Suranya Aiyar’s first article here protesting the confiscation of children by child protection services. Published in 2012 by Kafila.
This was written in the context of the first time people in India learnt about child protection services in Norway, when two children of a Bengali family, the Bhattacharyas, were taken into foster care in that country. In the succeeding months the children were returned to India in care of their paternal uncle. The mother, Sagarika Bhattacharya, applied to the Indian authorities for the children to be returned to her. The Indian child welfare authorities and West Bengal Ministry for Women and Child Development did a full investigation, subjecting the mother to evaluation by a battery of psychologists and child experts. One by one experts and independent evaluators confirmed the mother to be normal, and perfectly fit for raising her children. They were finally returned about a year later by order of the Kolkata High Court. The children have been with their mother and maternal grandparents since then. They are thriving and well. Search this website for more information on the Bhattacharya case.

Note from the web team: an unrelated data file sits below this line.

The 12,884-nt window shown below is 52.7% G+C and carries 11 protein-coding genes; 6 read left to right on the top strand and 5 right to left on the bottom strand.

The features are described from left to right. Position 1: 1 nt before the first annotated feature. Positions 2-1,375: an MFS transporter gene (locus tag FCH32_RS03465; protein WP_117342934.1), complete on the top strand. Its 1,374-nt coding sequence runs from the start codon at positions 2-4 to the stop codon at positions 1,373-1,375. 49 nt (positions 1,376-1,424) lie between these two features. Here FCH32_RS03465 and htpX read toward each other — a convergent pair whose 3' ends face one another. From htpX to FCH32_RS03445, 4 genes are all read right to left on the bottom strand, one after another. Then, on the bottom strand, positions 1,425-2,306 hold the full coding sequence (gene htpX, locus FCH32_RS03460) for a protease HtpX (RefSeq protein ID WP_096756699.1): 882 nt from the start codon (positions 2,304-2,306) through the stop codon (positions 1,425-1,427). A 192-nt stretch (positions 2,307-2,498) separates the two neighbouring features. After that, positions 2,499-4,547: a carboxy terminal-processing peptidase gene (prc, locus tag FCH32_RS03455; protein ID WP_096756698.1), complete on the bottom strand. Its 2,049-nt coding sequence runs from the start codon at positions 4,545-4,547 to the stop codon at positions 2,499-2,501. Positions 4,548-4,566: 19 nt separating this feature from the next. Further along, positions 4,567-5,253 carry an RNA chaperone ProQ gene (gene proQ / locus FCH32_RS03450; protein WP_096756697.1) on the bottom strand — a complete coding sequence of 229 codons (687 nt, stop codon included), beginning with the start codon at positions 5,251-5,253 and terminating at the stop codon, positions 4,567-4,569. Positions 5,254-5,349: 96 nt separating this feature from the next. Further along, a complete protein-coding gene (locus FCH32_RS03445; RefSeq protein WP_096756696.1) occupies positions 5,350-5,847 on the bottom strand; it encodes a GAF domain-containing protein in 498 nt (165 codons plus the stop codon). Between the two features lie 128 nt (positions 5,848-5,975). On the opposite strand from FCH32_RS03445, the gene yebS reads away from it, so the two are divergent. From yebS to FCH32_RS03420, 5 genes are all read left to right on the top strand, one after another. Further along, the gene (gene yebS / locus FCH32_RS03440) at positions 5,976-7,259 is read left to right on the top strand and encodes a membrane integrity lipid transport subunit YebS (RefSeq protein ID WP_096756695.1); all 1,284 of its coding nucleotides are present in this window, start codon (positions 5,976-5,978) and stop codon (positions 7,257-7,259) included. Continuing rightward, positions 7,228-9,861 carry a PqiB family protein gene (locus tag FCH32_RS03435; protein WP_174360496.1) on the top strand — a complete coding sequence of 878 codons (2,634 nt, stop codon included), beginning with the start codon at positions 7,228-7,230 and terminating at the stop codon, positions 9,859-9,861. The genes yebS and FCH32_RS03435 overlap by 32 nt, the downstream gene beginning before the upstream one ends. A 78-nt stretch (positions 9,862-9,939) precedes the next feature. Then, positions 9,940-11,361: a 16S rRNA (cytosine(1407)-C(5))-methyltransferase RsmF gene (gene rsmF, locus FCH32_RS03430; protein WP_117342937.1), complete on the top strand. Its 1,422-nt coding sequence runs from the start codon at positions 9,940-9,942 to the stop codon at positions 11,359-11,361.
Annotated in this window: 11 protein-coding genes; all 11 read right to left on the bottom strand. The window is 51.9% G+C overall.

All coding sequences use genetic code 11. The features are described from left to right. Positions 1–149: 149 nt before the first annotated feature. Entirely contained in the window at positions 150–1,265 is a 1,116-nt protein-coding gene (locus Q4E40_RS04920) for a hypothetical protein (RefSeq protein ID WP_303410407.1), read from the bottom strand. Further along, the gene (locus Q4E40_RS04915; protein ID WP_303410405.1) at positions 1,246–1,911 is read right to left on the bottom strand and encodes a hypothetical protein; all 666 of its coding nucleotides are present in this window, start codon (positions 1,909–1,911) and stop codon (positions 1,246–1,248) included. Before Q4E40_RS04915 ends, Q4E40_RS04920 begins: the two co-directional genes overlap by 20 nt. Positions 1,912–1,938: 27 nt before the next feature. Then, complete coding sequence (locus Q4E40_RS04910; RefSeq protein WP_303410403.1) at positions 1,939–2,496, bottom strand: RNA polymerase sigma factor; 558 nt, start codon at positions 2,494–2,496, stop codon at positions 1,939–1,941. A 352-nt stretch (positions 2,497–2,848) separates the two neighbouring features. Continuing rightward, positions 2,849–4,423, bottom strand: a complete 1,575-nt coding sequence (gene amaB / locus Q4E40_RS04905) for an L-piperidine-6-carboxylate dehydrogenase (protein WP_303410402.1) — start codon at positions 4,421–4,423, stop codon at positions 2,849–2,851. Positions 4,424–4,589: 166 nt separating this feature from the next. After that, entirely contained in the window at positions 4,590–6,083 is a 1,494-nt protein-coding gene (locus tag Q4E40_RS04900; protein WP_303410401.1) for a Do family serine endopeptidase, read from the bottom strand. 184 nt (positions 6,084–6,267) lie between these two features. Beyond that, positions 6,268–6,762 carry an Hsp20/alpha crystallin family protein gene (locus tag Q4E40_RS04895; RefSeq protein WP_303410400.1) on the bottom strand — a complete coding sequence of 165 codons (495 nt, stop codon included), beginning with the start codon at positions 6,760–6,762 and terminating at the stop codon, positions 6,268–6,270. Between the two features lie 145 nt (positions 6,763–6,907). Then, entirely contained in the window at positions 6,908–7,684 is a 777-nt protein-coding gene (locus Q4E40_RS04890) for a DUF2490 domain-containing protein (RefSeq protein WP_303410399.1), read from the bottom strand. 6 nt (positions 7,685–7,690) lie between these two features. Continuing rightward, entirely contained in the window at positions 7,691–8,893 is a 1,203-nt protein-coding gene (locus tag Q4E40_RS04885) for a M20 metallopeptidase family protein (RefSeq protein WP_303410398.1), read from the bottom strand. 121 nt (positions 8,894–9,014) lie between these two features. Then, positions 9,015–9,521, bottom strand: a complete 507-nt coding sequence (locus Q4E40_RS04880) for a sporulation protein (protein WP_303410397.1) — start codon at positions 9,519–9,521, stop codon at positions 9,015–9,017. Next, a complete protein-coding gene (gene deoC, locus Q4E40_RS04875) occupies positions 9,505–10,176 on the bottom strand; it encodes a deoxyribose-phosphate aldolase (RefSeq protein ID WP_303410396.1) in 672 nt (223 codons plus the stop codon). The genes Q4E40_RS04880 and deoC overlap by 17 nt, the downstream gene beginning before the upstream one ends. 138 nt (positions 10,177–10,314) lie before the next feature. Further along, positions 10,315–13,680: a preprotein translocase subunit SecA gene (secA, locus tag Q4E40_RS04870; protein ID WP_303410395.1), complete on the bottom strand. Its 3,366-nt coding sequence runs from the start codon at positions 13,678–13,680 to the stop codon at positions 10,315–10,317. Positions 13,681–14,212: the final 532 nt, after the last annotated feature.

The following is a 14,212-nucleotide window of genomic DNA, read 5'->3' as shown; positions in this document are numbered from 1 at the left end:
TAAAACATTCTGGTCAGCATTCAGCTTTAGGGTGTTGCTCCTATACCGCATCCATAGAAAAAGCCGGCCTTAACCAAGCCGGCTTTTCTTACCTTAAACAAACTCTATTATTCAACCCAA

As informative as the article are the comments to the article from Indian feminists, Nivedita Menon, Kavitha Krishnan and Sunalini Kumar, criticising Suranya Aiyar’s defence as a mother of another mother as being sexist and “biological essentialism”. Also their pointing with glee to statements made against Sagarika in the press by her estranged husband and mother-in-law. The husband has never visited the children since they left Norway, and does not support them. According to Krishnan in her comment, there is nothing special about a child’s bond with its mother, and she says that she is going to check with such of her friends as have children about this (“Then, I’m not sure about this business about babies needing the biological mother’s care at all costs. Mothers do often feel conflicted, ambivalent, stressed towards babies. …..let us not fall back on essentialising biological ‘family’ and ‘mothering.’ I plan to send this link to a couple of my women friends who recently became mothers, and one who is planning to adopt, to see what they feel about it.”) Menon takes the position that filial ties are meaningless as tribals raise children communally, and Sunalini Kumar agrees because there was patricide among royal families.